R99: "Why is this happening?" I am comfortable with asking the question. I’m comfortable with asking an uncomfortable question more than offering an answer. With Geronimo, I was four years old when he was imprisioned, from his description, a white kid, blue eyes, somewhere in the Atlantic on an island where the tri-continental trade slave was first tested. It wasn’t from a proximity to the cause. ... It is not about defending my gene pool, or defending my political orientation, it is more about, "if this can happen to him, then it can happen to me," and it sounds like a bad idea. It seems a little harsh that someone can be in prison for so long because of his ideas. It doesn’t seem like a good survival strategy to go by thinking that that is okay. More so than the particular views of the individuals. Even though I that I have a good deal of respect for what they have to say as well.

LP: Tell me about the 23 birds. Were any found?

R99: I didn’t call every single one of them; I called a couple of them. They hadn’t been found, but other people had called. There are several things that excite me about those. One, the broadest one, is those flyers can be seen as an evolution from the wanted reward signs of the West. Often in the movies, the plot is moving along, then something terrible happens, a bank gets robbed, people get killed and the citizens come out and "bang, bang, bang" wanted signs go up. And as the people keep fucking up, the reward amount increases. I guess, that was just one hundred and some years ago. A hundred and some years later, you have citizens going out and saying, "wanted, reward, my pet bird." It is interesting going from chasing after an individual that is a danger to society, to going after a lost relationship to nature. Even if it is a type of relationship with nature where an animal that you admire so much, find so beautiful because it can fly around is jailed in the corner of your house in order to allow your imagination to soar, to fly.

That is one aspect. The other one is seeing the flyers as cries of individuality and fragility and acknowledgement of loss. These are things that I find most absent here. It seems so hard to deal with loss. There is so much drive and emphasis on winning the race and moving forward. The Vietnam War Memorial is one of the best examples that I can think of that is an acknowledgement of loss.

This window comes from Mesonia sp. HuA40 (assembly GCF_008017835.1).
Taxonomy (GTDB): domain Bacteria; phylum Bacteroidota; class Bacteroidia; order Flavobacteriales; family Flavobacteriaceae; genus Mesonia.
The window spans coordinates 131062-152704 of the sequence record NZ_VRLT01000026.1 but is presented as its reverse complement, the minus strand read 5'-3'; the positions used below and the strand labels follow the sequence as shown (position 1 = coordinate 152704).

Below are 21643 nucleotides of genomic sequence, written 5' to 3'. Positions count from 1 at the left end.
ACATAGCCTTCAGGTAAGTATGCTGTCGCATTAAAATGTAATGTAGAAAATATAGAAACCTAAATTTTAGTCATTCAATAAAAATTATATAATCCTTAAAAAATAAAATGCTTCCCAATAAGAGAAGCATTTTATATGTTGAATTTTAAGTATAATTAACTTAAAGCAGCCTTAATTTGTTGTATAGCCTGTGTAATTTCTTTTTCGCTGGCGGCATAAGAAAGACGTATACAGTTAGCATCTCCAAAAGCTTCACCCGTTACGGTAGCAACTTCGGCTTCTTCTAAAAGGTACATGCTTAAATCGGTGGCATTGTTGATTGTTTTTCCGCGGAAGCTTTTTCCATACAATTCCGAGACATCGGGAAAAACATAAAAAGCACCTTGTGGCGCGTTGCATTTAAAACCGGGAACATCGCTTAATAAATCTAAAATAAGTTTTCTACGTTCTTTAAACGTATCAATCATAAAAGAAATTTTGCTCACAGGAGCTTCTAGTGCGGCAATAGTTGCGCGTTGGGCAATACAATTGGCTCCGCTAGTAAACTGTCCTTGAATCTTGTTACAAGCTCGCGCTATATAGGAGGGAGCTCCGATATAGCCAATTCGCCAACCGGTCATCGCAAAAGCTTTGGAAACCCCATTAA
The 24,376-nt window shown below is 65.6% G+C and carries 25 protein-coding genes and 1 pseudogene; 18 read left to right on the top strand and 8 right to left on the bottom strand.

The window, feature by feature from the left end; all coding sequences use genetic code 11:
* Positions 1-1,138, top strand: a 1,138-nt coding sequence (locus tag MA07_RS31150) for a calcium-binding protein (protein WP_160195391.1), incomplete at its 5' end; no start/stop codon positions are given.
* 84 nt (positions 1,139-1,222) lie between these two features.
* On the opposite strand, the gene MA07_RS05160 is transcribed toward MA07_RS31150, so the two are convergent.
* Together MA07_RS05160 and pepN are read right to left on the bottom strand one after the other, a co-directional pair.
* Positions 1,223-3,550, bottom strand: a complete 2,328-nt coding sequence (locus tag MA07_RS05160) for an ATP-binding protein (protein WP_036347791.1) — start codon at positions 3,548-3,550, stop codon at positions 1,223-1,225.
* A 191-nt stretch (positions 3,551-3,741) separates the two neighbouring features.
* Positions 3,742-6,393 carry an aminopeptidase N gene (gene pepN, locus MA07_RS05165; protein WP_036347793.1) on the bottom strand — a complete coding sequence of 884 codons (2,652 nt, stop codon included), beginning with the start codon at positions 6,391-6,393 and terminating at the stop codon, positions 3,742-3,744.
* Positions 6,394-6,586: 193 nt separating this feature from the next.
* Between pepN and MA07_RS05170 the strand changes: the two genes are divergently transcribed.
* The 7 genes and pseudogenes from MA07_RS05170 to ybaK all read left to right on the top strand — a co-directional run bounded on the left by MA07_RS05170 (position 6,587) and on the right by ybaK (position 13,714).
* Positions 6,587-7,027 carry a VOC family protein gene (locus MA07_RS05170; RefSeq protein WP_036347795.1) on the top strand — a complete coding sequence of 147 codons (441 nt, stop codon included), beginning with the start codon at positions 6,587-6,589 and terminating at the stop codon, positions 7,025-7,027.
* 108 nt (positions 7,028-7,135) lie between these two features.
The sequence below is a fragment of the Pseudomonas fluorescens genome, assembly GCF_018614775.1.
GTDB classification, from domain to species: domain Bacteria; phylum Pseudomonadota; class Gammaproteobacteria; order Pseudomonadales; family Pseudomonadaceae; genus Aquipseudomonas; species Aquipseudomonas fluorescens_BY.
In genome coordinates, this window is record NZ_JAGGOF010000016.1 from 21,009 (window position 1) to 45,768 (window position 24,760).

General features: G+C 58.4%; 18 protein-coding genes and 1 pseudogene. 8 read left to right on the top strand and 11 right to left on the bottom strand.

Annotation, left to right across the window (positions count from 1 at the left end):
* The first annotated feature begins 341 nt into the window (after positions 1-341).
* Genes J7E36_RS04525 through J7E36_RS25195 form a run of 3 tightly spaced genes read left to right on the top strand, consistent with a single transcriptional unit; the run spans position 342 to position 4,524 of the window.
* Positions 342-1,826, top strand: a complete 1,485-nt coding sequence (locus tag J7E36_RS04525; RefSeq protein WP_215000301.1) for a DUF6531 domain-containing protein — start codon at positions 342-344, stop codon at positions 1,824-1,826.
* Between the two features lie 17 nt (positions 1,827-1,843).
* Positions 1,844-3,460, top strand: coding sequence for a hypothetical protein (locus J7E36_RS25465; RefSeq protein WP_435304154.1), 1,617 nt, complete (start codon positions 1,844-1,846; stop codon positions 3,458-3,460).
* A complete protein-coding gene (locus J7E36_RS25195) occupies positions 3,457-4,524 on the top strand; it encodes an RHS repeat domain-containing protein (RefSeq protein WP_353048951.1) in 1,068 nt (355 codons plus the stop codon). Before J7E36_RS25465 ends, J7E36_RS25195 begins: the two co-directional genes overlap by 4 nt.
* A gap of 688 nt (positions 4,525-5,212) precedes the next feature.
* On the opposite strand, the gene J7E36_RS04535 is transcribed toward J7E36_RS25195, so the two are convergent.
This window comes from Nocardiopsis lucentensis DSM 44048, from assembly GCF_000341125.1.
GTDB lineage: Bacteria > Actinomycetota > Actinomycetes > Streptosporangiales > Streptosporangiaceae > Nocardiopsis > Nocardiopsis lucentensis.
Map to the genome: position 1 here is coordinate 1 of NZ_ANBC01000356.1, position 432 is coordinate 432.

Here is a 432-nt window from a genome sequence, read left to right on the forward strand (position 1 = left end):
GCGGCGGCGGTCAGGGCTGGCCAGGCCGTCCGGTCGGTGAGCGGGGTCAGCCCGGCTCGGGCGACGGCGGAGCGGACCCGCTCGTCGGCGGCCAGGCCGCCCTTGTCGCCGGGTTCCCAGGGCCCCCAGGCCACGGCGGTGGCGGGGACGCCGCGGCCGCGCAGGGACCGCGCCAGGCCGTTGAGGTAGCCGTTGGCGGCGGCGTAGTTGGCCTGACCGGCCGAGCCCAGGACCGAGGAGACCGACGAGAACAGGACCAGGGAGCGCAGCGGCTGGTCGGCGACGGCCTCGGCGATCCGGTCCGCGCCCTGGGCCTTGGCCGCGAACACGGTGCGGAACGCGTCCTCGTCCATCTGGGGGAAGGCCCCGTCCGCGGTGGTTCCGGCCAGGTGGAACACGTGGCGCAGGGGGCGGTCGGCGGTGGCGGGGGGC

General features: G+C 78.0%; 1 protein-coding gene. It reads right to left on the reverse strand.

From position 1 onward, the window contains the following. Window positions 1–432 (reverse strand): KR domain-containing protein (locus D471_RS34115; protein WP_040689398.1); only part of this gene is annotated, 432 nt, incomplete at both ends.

LP: And individuality. Each name is listed.

R99: Right. So to be driving through this big, fairly big urban area in the United States, California, and find that people are still moved enough to come out of the closet and let the world know that their best friend is actually a bird, an immigrant from Africa. An African gray parrot is their best friend. What a trip. Also, [the birds] have such great navigational skill. I get lost a lot. I am like a chicken. It is very hard for me to think of a bird as being lost. They can survey the landscape. So it is a loss to the owner, but not that the birds are lost.

I asked a Native American friend if there was a particular story that he thought I should know about birds. He said that the presence of birds is a way for a lot of native people to measure the spiritual health of a community. If you wish for something, say a prayer and wish really hard, it could be love with someone, or something that you want to have happen, then if the wish is really strong, a bird is born, somewhere in the air from that wish. Birds around are signs of prayers, that prayers are alive in the community.

LP: What are some of your future projects or ones that are in process?

R99: One of them will deal with a similar issue as the SECA show, the role of the museum. Towards the end of the year, November, there will be a group show at the De Young Museum [in San Francisco]. The building is scheduled for demolition because of an earthquake problem. I’ll be painting something on the façade of the building. The façade already has these built braces - I-beams and big concrete supports to uphold the façade. It is an exciting set up.